Business Efficiency and Regulatory Compliance

Nov 01, 2005
Volume 2005 Supplement, Issue 6

Compliance in the pharmaceutical industry used to be virtually synonymous with compliance with the US Food and Drug Administration current good manufacturing practices (CGMPs), which date to the late 1970s. Once a manufacturer validated its processes and systems, it discouraged any changes that would require a time-consuming and expensive revalidation process. Manufacturing productivity, innovation, and product quality often fell victim to this approach.

The compliance challenge has become more complex in recent years as a result of significant changes at FDA and other federal government agencies, ranging from new electronic signature regulations to new manufacturing best practices. There also have been significant changes in the world market such as the increased international trade of drugs, increased drug counterfeiting, and the threat of terrorist acts targeting the food or drug supply, which have a highly visible impact on public health. In addition, increased industry consolidation makes compliance more challenging at huge multinational corporations, which have grown through the acquisition and mergers of companies with disparate compliance initiatives and approaches.

In addition to dealing with manufacturing compliance, pharmaceutical companies today grapple with at least three other sets of requirements, including:

  • General regulations. All companies must comply with many cross-industry regulations relating to employee health and safety, patient privacy, and financial integrity. Examples include Occupational Safety and Health Administration regulations, the protection of patient-related data under the Health Insurance Portability and Accountability Act, and Sarbanes-Oxley requirements.
  • Customer requirements. Increasingly, customers require compliance with quality assurance standards as part of their contractual agreements. For example, they may require certificates of conformance or analysis to accompany each shipment and may base future agreements on both quality performance data and on-time delivery. To remain competitive, manufacturers must efficiently manage these stringent vendor agreements as well as data-exchange requirements.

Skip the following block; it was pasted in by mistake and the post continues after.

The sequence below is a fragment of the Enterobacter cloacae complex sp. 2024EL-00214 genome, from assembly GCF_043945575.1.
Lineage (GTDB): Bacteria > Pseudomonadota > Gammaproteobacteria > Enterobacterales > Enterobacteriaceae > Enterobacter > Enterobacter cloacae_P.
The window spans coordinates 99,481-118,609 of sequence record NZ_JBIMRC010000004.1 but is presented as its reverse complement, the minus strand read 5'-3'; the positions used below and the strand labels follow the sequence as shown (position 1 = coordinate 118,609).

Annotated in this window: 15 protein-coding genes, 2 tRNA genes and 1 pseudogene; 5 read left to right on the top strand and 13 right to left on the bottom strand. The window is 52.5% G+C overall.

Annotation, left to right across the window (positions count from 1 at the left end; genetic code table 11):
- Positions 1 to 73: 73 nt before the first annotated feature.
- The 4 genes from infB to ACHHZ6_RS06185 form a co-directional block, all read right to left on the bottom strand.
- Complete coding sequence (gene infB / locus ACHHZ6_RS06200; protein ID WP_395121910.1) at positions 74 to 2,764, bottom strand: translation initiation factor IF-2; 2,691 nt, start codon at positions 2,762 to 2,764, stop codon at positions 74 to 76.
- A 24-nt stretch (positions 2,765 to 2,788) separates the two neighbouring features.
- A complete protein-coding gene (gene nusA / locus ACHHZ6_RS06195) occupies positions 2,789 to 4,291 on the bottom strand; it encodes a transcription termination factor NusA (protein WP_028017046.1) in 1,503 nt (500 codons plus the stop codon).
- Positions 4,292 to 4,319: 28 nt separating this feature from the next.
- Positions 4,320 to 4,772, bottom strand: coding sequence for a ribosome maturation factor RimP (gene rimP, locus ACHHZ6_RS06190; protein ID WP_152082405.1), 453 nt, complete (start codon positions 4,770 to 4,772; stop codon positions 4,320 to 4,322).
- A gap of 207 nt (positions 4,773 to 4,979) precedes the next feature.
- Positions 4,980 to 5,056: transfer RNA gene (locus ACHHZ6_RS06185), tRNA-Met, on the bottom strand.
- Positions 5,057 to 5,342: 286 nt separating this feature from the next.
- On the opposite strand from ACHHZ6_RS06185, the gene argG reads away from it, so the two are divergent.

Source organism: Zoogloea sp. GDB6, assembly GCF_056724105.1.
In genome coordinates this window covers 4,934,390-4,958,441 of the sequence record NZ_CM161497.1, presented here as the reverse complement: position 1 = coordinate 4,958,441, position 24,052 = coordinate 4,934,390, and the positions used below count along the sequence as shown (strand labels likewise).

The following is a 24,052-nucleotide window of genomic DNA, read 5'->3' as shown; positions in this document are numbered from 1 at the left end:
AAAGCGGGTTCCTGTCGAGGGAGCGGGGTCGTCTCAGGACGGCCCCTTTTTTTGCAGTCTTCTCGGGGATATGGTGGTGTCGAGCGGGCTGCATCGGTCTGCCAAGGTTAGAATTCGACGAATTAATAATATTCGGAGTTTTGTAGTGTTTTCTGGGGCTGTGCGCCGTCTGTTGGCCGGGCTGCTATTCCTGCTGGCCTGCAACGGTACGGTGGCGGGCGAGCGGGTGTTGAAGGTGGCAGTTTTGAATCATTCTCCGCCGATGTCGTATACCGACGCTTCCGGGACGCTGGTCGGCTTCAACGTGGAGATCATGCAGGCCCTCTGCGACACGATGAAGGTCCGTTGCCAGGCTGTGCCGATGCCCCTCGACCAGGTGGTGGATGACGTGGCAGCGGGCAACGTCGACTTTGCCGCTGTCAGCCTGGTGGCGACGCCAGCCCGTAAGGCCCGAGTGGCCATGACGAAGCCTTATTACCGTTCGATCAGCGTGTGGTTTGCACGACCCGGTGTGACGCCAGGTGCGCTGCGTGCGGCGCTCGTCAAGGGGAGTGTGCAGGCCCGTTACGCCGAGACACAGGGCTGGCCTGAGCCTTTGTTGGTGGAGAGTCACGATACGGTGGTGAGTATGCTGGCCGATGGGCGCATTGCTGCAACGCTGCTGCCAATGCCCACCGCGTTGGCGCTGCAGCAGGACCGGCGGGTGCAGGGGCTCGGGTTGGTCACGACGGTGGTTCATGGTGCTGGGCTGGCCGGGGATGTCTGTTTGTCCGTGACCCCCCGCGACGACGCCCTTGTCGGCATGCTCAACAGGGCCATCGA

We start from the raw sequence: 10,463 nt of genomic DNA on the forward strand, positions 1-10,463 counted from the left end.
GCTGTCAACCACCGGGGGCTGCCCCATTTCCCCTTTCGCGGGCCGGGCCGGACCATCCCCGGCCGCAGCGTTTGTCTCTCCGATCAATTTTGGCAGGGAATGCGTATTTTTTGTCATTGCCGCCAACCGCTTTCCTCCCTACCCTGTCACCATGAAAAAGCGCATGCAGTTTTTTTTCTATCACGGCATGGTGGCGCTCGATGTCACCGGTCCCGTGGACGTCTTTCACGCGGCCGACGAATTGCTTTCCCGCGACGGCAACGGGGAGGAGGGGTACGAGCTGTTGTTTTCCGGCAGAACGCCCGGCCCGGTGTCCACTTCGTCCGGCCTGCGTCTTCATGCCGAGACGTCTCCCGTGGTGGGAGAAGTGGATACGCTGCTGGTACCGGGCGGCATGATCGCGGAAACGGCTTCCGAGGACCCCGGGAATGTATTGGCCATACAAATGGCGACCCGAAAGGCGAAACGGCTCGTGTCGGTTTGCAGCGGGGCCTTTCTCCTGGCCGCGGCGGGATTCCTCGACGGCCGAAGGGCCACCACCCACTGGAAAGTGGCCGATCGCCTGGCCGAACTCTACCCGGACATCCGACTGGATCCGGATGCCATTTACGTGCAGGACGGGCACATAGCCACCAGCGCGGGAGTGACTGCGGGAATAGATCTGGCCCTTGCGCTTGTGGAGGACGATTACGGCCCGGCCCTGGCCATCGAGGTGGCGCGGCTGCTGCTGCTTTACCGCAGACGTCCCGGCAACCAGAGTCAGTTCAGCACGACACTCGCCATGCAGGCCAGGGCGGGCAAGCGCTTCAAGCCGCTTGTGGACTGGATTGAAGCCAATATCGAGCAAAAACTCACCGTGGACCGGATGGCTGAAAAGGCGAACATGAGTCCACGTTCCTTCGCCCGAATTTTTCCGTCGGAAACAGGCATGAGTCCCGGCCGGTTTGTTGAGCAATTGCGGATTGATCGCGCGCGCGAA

• Internal rules. To lay the foundation for compliance with external requirements, internal rules must be built, maintained and documented. These rules include equipment safety procedures, standard operating procedures, nondisclosure rules, and procedures for product launches.

In the pharmaceutical industry, validation requirements and good manufacturing practices have fostered the status quo and thus have been one cause of the industry's manufacturing inefficiency. The rule of thumb has been, Once a system or process has been validated, don't touch it.

Increasingly pressured by competition from generics and public pressure to lower the cost of drugs, many innovator companies see the need to abandon the status quo to focus on improving productivity, efficiency, and quality. Unfortunately, they have often been constrained by the very regulatory processes put in place to protect the public.

Companies operating in the United States may soon get some regulatory relief, thanks to a shift in the way FDA plans to regulate the industry, emphasizing a quality-by-design model as opposed to its historical quality-by-testing results approach and encouraging a risk-based approach to compliance and enforcement.

Thus, pharmaceutical manufacturing is in a state of transition, as the industry evaluates long-standing practices and new technologies and FDA introduces new regulatory paradigms. Increasingly, information technology is playing an important role in helping companies streamline compliance and improve operational efficiency throughout their supply chain, manufacturing, and distribution operations.

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